But eviction lawsuits are one of the few forms of eviction that actually leaves a data trail. And that only happens if a renter stays in an apartment after being served with an eviction notice, forcing a landlord to go to court.
Landlords have plenty of other options. California doesn’t know how many families move out after a “three days to pay rent or quit” sign is affixed to their door, let alone how many strike “cash for keys” arrangements or other informal agreements to leave. (If a renter moves out because the rent is raised, that’s not an eviction.)
Eviction researchers say even absent data, there’s good reason to think these undocumented evictions could be on the upswing. High rents and low vacancies mean landlords may be more willing to waive delinquent rents, buy out tenants or otherwise induce or threaten them, to get them to leave.
“Say there’s more rent increases and more tenant harassment, and either way a tenant has to move,” said Aimee Inglis, program director with Tenants Together, a statewide renter advocacy group.
Gibson, the San Mateo tenant attorney, says she’s seen a dramatic uptick in “no-fault” evictions over the past decade, even as court cases have declined. Until a new California eviction protection was passed in 2019, landlords could force renters to leave after their leases expire without giving a specific reason why, as long as they’re given 30 or 60 days notice.
Gibson cites San Mateo County as an example of how expanded tenant legal services can change landlords’ eviction calculus. Her legal aid organization, buoyed by increased philanthropic support, has seen its practice expand from a one-person team to a six-person team over the last 12 years.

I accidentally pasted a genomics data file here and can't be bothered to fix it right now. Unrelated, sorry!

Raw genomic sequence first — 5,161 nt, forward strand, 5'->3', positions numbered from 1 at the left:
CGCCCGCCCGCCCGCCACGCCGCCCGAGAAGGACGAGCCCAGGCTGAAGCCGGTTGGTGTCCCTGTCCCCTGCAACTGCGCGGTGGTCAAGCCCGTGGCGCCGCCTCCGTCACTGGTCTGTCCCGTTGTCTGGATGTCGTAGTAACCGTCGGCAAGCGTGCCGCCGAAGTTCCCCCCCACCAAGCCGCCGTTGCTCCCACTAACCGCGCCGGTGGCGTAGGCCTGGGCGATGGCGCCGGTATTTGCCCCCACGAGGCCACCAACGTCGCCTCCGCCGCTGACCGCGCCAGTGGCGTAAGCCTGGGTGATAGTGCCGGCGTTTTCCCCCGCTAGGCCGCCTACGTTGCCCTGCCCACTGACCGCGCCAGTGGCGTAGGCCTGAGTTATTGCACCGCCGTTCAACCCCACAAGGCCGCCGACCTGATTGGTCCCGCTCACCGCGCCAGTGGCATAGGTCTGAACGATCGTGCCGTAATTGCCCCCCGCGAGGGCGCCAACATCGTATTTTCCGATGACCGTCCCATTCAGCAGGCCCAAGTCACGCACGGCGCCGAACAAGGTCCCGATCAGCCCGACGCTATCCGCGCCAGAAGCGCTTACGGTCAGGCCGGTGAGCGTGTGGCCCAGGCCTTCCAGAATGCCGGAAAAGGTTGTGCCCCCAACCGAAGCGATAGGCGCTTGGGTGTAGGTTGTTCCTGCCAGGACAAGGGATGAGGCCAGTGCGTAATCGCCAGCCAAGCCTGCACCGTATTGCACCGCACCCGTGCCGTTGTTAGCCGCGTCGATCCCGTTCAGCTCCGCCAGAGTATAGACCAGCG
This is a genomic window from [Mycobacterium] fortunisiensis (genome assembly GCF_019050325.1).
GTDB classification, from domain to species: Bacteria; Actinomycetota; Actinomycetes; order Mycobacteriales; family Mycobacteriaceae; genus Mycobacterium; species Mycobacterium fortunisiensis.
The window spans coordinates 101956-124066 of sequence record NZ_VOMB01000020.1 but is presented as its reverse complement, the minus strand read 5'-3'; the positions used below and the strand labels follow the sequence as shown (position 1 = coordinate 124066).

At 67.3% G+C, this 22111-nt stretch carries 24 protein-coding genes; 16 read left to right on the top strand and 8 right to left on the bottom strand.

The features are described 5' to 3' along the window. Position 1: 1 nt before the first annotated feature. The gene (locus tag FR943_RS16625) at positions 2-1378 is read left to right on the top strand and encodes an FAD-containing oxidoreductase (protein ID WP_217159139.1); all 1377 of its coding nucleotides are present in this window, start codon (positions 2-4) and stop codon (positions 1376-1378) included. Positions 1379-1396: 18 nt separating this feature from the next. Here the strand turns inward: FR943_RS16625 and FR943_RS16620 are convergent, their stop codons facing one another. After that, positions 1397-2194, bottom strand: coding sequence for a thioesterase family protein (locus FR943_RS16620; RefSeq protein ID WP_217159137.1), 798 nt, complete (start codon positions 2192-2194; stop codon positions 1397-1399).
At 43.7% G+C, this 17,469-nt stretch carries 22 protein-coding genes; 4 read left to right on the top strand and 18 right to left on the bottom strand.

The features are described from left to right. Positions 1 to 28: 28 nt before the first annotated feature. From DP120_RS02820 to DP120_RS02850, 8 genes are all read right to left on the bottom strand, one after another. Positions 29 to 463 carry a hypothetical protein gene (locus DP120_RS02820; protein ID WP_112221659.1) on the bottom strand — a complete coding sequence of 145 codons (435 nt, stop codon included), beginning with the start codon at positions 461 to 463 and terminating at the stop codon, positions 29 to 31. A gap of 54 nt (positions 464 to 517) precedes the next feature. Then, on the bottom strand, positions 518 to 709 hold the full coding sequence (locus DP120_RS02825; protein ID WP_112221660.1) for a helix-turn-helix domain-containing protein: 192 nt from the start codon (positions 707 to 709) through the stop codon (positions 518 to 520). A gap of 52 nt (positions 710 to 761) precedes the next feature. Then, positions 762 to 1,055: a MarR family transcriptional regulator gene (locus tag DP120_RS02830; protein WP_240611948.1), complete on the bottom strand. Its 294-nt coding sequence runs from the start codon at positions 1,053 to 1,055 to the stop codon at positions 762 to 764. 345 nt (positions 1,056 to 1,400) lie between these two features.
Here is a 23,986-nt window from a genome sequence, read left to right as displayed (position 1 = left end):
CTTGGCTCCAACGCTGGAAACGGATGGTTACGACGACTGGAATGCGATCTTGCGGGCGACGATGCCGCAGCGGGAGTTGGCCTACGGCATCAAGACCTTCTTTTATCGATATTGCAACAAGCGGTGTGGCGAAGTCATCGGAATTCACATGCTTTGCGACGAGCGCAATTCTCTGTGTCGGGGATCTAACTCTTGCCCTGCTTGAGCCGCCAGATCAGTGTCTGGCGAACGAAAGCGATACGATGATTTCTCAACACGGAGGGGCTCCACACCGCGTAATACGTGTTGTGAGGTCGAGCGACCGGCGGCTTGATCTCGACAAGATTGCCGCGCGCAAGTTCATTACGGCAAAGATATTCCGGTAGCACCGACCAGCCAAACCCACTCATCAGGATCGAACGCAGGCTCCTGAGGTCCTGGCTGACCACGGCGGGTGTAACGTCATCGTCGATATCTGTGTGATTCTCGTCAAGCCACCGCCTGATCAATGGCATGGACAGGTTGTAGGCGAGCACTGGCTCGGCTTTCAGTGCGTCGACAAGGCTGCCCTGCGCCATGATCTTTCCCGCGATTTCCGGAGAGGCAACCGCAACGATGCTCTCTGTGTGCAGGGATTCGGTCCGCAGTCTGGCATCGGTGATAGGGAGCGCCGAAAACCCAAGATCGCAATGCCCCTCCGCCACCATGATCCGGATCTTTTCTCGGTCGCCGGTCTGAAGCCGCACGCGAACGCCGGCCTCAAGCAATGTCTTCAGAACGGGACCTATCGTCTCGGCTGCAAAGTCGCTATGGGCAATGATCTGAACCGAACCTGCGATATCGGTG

“Suddenly there’s more lawyers in the community, more defense to (court eviction proceedings), so it’s getting harder and more expensive for landlords,” she said.
Has the state gentrified so much that those at risk of eviction just leave?
Possibly. That appears to be exactly what happened in Washington, D.C.
Much as in San Francisco or Los Angeles, the cost of living in Washington, D.C. exploded over the last two decades. At the same time, eviction lawsuits steadily dropped while the city’s low-income housing stock shriveled as neighborhoods gentrified.
Many low-income Californians simply moved to cheaper places in-state. Bay Area rent refugees have flocked to the more affordable climes of Sacramento and Stockton. Los Angelinos are retreating to Riverside and the Inland Empire.
You’d expect eviction suits to tick up in those counties as more vulnerable renters move in. But they haven’t.
Michael Lens, an urban planning professor at UCLA, recently tried to determine what made one Southern California neighborhood more likely than another to see landlords initiate formal evictions. One hypothesis: gentrification.
“The conventional wisdom is that landlords will be more aggressive in trying to push people out … when they think they can get somebody who will pay more,” said Lens. “But that’s not what we find, on the court side of things.”
CALMatters is a nonpartisan journalism enterprise focused on statewide policy.